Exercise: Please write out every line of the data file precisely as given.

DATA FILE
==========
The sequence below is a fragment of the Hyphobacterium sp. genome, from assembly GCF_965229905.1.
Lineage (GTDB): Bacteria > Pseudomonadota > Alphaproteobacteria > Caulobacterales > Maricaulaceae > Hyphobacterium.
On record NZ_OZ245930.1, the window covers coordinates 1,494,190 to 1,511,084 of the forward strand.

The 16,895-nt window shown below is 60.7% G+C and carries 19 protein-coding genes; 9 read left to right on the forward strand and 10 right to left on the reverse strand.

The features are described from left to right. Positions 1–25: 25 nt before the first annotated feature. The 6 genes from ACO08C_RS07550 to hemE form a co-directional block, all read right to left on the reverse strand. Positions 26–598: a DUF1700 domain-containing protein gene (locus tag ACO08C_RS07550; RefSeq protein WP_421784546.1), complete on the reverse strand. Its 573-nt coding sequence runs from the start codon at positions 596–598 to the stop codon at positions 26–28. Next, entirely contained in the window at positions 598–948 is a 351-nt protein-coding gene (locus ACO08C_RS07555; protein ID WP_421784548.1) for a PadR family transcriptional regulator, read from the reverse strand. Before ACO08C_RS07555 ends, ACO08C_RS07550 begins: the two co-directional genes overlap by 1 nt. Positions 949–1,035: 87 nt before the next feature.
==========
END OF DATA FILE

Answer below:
The sequence below is a fragment of the Hyphobacterium sp. genome, from assembly GCF_965229905.1.
Lineage (GTDB): Bacteria > Pseudomonadota > Alphaproteobacteria > Caulobacterales > Maricaulaceae > Hyphobacterium.
On record NZ_OZ245930.1, the window covers coordinates 1,494,190 to 1,511,084 of the forward strand.

The 16,895-nt window shown below is 60.7% G+C and carries 19 protein-coding genes; 9 read left to right on the forward strand and 10 right to left on the reverse strand.

The features are described from left to right. Positions 1–25: 25 nt before the first annotated feature. The 6 genes from ACO08C_RS07550 to hemE form a co-directional block, all read right to left on the reverse strand. Positions 26–598: a DUF1700 domain-containing protein gene (locus tag ACO08C_RS07550; RefSeq protein WP_421784546.1), complete on the reverse strand. Its 573-nt coding sequence runs from the start codon at positions 596–598 to the stop codon at positions 26–28. Next, entirely contained in the window at positions 598–948 is a 351-nt protein-coding gene (locus ACO08C_RS07555; protein ID WP_421784548.1) for a PadR family transcriptional regulator, read from the reverse strand. Before ACO08C_RS07555 ends, ACO08C_RS07550 begins: the two co-directional genes overlap by 1 nt. Positions 949–1,035: 87 nt before the next feature.